For mild cases in mild cases, it is favorable; in severe cases, death usually occurs from stenosis of the larynx and asphyxia, as well as acute damage to kidney function.
Thermal burns of the larynx occur when inhaled hot vapors and gases.
In medical practice, they are relatively rare and usually combined with damage to the pharynx. The laryngoscopic picture is characterized mainly by swelling of the mucous membrane.
D and a g n oz the disease does not cause difficulties if the patient reports the cause of the burn.
The treatment is identical to therapy for chemical burns, without the use of antidotes. Laryngeal membranes can be congenital and acquired. Congenital membranes, adhesions, diaphragms, strands are usually localized in the area of the vocal folds, less often in the subclavian section or at the entrance to the larynx, in the intercarpal space. Anomalies in the larynx may be accompanied by congenital deformities in the lower respiratory tract.
Laryngeal membranes are described in several family members - in one of the parents and in the child or in two children.
Most often, the membranes are localized at the anterior commissure, occupying more or less of the lumen of the glottis. Being a rare congenital pathology, the membranes of the larynx do not cause suffocation, however, there are cases of the membrane closing the lumen of the larynx and the death of the newborn or narrowing of the glottis to 2-3 mm. Cases of rescue of children with full atresia of the larynx immediately after childbirth are described: in one case, the membrane was torn with direct laryngoscopy, in the other a tracheostomy was performed. The congenital membrane consists of three layers - in the middle the connective tissue is penetrated by the vessels, outside - the mucous membrane, covered with a flat epithelium.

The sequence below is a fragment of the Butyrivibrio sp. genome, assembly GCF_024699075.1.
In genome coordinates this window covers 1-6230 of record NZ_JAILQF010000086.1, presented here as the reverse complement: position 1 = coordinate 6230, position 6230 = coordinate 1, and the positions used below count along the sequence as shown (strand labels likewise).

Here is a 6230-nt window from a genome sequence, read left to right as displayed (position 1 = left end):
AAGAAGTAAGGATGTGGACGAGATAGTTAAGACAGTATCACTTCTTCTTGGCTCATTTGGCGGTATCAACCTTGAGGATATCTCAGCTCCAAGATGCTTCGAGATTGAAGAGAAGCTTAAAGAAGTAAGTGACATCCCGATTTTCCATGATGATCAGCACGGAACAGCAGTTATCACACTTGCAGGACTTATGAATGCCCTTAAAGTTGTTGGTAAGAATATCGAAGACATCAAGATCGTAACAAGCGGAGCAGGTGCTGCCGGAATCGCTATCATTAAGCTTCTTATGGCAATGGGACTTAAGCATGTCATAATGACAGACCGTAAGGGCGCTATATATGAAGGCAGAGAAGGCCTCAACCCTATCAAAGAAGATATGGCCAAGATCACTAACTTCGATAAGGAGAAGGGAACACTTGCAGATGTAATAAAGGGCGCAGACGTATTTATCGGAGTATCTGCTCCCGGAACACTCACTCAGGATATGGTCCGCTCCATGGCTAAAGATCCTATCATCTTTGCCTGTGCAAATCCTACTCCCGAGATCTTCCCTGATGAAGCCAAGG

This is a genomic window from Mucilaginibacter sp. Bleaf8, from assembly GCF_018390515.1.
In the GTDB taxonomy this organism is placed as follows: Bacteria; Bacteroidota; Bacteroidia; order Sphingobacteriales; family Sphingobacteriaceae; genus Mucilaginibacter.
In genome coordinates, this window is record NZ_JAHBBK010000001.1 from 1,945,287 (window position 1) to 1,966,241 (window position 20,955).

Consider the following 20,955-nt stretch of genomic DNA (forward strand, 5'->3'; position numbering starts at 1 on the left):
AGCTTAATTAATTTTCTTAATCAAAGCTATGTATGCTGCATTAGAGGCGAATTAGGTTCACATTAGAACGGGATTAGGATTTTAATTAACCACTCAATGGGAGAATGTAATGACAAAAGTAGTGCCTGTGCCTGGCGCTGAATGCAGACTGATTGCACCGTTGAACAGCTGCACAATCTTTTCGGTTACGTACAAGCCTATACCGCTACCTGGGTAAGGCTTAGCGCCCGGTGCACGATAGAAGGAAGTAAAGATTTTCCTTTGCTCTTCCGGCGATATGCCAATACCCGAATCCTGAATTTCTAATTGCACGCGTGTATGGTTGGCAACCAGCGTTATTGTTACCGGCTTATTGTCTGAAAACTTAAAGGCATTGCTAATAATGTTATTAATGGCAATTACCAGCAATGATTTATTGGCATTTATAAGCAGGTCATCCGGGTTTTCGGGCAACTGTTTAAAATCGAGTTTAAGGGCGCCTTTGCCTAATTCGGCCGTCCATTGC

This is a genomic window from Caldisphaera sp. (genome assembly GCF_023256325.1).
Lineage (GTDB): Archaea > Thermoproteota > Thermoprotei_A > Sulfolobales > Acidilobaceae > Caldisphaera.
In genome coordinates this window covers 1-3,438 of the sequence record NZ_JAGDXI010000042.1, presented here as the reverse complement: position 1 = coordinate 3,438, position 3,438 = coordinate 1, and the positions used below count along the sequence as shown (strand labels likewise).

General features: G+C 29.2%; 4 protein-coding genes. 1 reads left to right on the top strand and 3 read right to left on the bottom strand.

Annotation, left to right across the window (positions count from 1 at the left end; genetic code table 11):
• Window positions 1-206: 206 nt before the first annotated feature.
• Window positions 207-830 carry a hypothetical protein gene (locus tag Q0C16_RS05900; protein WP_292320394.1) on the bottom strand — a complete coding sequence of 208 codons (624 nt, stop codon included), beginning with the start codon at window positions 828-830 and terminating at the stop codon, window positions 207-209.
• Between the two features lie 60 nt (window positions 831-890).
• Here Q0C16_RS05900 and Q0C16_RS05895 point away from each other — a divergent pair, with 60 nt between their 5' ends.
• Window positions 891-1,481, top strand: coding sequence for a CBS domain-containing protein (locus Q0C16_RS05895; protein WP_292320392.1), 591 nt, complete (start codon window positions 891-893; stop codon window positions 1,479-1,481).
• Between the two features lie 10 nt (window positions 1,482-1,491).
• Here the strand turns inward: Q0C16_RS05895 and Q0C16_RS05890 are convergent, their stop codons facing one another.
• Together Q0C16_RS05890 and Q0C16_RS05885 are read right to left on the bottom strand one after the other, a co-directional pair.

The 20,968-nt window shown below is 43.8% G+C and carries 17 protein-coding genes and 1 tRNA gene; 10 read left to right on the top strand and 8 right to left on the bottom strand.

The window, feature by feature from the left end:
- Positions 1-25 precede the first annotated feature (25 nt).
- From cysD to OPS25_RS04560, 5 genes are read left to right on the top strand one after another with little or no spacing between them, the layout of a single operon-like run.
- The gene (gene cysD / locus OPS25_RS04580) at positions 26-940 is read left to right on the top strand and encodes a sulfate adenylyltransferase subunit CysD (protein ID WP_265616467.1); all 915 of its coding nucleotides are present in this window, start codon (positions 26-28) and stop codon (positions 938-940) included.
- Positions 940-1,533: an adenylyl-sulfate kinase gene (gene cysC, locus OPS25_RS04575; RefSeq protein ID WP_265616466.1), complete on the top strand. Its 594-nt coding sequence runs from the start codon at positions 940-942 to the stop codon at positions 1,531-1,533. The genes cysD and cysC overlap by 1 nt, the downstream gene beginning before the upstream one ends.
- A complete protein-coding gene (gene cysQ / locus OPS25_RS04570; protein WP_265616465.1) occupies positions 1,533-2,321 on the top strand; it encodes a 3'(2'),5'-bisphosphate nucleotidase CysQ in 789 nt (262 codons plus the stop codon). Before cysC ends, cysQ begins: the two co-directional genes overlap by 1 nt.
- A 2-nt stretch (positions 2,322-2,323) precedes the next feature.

Symptoms of the disease are hoarseness, intermittent or constant aphonia, inspiratory and expiratory stridor, persistent or intermittent shortness of breath causing cyanosis, retraction of the jugular, subclavian, and intercostal fossae upon inhalation. These symptoms appear depending on the severity of stenosis of the larynx due to a congenital membrane.
Acquired membranes may be traumatic or infectious. Their occurrence was noted in syphilis, scleroma, after removal of the larynx by papillomas, intubation or trauma of the larynx, dissection of the first tracheal ring during tracheostomy (chondroperichondritis of the larynx occurs), and burns of the larynx.
D and a g n about with t and to and is based on general symptoms and data of indirect and direct laryngoscopy.